Christmas Eve was a night like too many others for 24-year-old Phillip Arthur and his family in their Liberty Square apartment: maddeningly noisy and cramped. When Arthur confronted his next-door neighbor about his loud music, though, he found another constant of life in the projects: deadly violence. Arthur's neighbor stabbed him in the heart, leaving him to die surrounded by his sobbing family.
That 2012 crime was brutal even by Liberty Square's tragic standards, but there's no question violence has plagued the notorious housing project for decades. That's a main reason why county leaders announced plans last night to raze the projects and build new housing on the spot.
But will it actually help residents? Past experiments with housing project improvement in Dade County suggest Liberty Square's residents shouldn't hold their breath for quick improvements in their lives.
See also: Liberty Square Christmas Eve murder
Miami-Dade Mayor Carlos Gimenez tells the Miami Herald he's pulling together an initial $74 million in an eventual $200 million overhaul of the crumbling projects, which date from the era of FDR's New Deal. Gimenez's spokesman tells the daily that the deal will bring jobs and business to the area.
"The work is also necessary to address high rates of poverty and crime," Michael Hernandez tells the Herald.
Both certainly abound in Liberty Square. Here's a brief history New Times reported two years ago in an in-depth piece about Arthur's Christmas Eve murder:
Liberty Square hasn't always been a synonym for hopelessness and violence. When civic leaders petitioned President Franklin Roosevelt in 1933 for federal funds, the project was hailed as a utopian solution to black poverty. At the time, most of Miami's blacks lived in a plumbing- and electricity-free ghetto near Overtown. When the first 200 units -- neatly whitewashed and lined with palms -- opened in 1937, chief backer John Gramling predicted they would "be one of the greatest blessings Miami ever had," according to a history of the units by local historian Paul George.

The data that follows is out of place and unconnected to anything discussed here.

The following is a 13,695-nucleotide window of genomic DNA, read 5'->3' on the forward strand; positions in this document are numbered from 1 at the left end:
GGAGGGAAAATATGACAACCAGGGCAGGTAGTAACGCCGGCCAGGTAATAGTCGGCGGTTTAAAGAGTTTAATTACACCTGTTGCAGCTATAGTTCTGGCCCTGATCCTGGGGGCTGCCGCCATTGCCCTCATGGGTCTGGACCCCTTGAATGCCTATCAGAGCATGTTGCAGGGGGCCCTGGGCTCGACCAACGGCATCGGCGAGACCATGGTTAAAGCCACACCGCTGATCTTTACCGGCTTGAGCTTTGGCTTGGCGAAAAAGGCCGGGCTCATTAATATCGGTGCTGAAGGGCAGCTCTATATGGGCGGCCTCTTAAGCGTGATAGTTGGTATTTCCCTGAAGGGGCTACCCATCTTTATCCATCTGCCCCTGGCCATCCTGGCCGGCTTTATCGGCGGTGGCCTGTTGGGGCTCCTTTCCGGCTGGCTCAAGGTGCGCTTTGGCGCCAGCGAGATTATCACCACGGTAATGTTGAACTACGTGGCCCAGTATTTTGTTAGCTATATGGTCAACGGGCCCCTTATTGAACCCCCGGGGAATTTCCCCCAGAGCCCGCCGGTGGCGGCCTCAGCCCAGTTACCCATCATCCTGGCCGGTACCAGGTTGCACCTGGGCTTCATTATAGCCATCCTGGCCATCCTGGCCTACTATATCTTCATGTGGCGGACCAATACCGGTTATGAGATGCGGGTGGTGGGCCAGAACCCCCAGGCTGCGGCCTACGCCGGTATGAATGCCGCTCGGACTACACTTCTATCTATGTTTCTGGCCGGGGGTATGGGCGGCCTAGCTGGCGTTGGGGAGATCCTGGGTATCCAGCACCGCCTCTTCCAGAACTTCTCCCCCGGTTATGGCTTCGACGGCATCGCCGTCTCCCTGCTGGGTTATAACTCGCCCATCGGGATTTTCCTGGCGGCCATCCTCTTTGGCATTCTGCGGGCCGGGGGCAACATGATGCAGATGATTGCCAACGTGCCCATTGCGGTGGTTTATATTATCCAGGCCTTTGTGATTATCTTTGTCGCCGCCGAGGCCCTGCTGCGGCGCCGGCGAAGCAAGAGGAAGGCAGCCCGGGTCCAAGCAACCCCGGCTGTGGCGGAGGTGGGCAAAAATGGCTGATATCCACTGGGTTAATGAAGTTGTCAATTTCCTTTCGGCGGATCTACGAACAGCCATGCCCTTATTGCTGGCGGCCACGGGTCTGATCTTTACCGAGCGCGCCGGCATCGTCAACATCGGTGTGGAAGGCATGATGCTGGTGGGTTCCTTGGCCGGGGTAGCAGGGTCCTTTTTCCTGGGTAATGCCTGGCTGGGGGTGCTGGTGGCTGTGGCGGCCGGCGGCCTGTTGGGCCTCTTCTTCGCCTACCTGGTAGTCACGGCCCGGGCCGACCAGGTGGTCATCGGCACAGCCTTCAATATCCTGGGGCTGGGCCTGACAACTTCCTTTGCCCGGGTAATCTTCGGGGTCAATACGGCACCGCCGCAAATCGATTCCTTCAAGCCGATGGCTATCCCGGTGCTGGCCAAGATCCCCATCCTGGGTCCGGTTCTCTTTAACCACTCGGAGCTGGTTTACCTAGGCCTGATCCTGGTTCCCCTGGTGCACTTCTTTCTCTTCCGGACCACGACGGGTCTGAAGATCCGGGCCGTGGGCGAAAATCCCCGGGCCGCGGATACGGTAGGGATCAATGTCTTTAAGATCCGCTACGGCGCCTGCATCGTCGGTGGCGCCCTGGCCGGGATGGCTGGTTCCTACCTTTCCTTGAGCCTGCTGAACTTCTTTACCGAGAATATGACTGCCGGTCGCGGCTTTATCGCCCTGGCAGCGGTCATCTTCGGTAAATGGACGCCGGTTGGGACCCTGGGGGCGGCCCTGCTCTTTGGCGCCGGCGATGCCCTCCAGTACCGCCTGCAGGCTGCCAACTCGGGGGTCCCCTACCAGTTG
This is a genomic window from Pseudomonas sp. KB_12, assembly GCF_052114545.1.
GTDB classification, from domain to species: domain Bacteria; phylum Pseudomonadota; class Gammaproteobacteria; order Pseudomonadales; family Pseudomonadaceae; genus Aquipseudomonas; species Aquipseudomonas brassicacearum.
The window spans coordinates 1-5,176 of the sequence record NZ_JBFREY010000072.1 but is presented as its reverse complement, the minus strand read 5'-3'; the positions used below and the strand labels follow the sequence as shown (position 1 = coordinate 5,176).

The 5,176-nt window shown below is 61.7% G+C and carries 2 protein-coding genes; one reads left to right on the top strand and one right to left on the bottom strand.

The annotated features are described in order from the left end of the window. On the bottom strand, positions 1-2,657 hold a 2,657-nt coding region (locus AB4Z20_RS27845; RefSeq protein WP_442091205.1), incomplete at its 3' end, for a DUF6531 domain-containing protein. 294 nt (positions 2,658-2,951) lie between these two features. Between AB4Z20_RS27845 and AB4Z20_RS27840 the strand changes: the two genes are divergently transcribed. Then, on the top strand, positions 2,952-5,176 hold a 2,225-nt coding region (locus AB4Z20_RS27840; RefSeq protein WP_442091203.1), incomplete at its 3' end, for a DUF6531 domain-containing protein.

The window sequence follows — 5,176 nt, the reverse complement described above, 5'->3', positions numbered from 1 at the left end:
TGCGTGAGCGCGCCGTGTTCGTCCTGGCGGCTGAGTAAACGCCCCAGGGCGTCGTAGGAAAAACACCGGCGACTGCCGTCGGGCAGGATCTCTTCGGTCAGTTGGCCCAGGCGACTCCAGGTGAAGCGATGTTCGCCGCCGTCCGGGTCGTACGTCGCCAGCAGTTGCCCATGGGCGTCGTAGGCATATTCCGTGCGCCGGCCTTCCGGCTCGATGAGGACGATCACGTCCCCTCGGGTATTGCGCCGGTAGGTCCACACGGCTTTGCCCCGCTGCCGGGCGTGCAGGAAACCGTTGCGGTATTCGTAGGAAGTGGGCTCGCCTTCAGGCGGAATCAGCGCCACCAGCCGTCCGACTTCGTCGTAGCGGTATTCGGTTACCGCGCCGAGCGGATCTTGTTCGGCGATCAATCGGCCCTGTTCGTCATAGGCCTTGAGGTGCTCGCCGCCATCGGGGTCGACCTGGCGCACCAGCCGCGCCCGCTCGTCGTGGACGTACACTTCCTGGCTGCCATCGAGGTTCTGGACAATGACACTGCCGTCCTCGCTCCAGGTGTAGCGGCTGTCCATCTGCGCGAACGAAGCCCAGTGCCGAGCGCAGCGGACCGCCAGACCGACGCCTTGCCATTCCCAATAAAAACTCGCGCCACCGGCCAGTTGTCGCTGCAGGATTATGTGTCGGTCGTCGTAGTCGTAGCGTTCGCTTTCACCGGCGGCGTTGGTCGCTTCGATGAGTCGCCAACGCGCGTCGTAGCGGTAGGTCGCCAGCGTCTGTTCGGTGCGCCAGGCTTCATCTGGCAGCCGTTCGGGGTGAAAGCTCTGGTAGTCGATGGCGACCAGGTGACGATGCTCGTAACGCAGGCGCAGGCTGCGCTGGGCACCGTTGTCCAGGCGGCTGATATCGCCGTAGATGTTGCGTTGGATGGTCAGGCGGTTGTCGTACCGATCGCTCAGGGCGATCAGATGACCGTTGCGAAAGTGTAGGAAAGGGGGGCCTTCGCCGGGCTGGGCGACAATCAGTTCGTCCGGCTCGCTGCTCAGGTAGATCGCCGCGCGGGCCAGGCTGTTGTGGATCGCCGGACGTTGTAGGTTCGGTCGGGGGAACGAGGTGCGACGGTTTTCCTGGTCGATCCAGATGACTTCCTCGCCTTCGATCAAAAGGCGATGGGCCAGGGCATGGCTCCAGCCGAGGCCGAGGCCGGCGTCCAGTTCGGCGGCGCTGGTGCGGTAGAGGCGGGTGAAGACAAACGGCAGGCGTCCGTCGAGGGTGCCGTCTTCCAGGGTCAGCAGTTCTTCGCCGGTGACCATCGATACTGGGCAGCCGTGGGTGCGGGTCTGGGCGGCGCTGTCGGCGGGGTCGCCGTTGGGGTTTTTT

The dream had become a nightmare by the mid-'70s, when middle-class tenants were pushed out to make room for more needy newcomers. Soon a new nickname stuck for the houses: Pork 'n' Beans. (Disputes remain about the name's origin, which likely referred to either a common meal for residents or an orange paint job.) In 1980, the nation learned about the project's deterioration when vicious riots broke out following Arthur McDuffie's killing by Miami-Dade cops.
Recent decades haven't been much better. Just two years ago, then-Commissioner Michelle Spence-Jones begged for help in stemming a gang conflict that threatened to tear the projects apart.
But the question is whether the county's plan will do much to help the hundreds of families that call Liberty Square home. Past evidence suggests reason for healthy skepticism.
Along with Liberty Square, the nearby Scott Homes were once Miami's worst public housing complex. (Scott was the subject of one of New Times most famous feature stories, "The Canyon," author Steve Almond's compelling tale of life in the projects.)
In 2000, the county razed Scott and pledged that the 1,000-plus residents would be eligible to move back into the new homes to be built with federal money. Fourteen years later, some Scott residents are still trying to find permanent housing. Cost overruns, contractor disputes, and red tape sent hundreds of families scrambling for years for a place to live.
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Why wouldn't the same happen in Liberty City? "We're going to build first before we demolish anything," County Commissioner Audrey Edmonson tells the Herald. "That's the only way I approved this whole thing."
For Arthur's surviving family and everyone else trying to get by in Liberty Square, let's hope Edmonson's word is gold.